We find that external factors—here mainly represented by the contribution of growth surprises in advanced trading partners—are positive and statistically significant, accounting for the bulk of the surprise spells in most emerging markets (Figure 6 and Table 1). China’s growth surprises were also positive and statistically significant in most models, highlighting the rising importance of China as a trade destination to EMs. Even though the prices of some commodities remained high during the sample period, their changes may have adversely affected EMs’ growth—in our models, terms-of-trade surprises are positive and significant. Finally, changes in the VIX index were also positive and significant, suggesting that rises in global risk aversion were associated with positive growth surprises in EMs.8
Figure 6.Factors Contributing to EM Growth Surprises, 2011–13
|Dependent variable: EM growth surprise Explanatory variables:||(1)||(2)||(3)||(4)||(5)||(6)||(7)|
|Trading partners’ growth surprise: Advanced partners||0.022***|
|Residual trading partners’ growth surprise: Emerging and developing partners||0.008|
|Residual trading partners’ growth surprise: China as a partner||0.016**|
|Change in VIX index||0.027*|
|Output gap in 2010||-0.204***|
Domestic factors were captured in our regression by the fiscal surprises and by a range of initial conditions. Among the tested initial conditions (output gap, financial openness, and REER overvaluation in 2010), only the output gap was statistically significant, indicating that countries with a positive gap in 2010 experienced negative growth surprises in the following years. Fiscal surprises had the incorrect sign (negative) in all models but were not statistically significant in these regressions (Table 1).
Our results expand the literature by gauging the role of EMs’ fiscal consolidation surprises, and by trying to screen the contribution of AM’s trading partners’ growth surprises from that of China’s growth surprises. In a related study, Blanchard, Das, and Faruqee (2010) examine growth surprises during the semester composed of 2008Q4 and 2009Q1, in an attempt to separate the impact of the global financial crisis from pre-crisis domestic trends. Their specification involves two explanatory variables—trade and short-term financing requirement. They find that unexpected trading-partner growth was positively correlated with EMs’ growth surprise, and that countries with higher ratios of short-term external debt to GDP experienced larger negative growth surprises than peers during that single semester. Nevertheless, the constant term was statistically significant in their regressions, which the authors interpret as a sign of omitted variables. Differently from that study, the constant term is statistically zero in all of our regressions, as highlighted in Table 1.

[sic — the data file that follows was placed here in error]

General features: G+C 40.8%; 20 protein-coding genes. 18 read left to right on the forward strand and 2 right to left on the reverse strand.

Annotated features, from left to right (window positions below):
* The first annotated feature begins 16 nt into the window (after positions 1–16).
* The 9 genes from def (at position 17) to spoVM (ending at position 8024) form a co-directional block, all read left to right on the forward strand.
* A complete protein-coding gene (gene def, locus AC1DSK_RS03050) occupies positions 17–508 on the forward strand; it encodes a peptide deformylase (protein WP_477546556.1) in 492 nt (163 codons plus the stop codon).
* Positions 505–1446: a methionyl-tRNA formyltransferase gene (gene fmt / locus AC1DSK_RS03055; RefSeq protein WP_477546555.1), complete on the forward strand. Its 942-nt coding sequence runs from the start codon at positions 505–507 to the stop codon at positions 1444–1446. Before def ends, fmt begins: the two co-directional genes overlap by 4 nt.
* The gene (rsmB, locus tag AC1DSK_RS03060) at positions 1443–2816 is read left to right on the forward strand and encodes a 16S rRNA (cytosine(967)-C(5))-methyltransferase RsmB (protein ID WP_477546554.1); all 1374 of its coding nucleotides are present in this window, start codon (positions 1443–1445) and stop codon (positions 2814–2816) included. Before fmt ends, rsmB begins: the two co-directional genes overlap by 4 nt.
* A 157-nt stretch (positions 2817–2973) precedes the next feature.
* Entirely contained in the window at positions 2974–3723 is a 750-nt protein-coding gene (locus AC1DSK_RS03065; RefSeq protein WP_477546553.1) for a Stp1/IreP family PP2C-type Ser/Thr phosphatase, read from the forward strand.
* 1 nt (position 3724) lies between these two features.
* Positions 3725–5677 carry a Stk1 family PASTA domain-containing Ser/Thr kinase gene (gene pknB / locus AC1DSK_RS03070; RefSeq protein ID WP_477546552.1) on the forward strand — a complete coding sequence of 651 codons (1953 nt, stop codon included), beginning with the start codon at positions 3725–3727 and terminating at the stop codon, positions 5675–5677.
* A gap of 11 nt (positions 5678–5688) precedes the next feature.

V. Explaining EM Synchronized Slowdowns Post-Global Financial Crisis
In this section, we attempt to explain the synchronized slowdown in EMs between 2011 and 2013, using simple pooled panel OLS.9 We adopt the following specification:
The dependent variable is yearly real GDP growth rate. Domestic factors include policy variables and fundamentals, namely: fiscal policy measured by the change in the cyclically adjusted primary balance to potential GDP, the exchange rate regime, and monetary policy measured by the change in policy rate.10External factors include changes in trading partner’s real import demand, changes in terms of trade, changes in global volatility (VIX), and changes in US bond yields. Initial conditions, all measured in 2010, include REER overvaluation, the output gap, measure for financial openness, as well as a dummy for commodity exporters. We interact initial conditions (FO) with fundamentals (peg).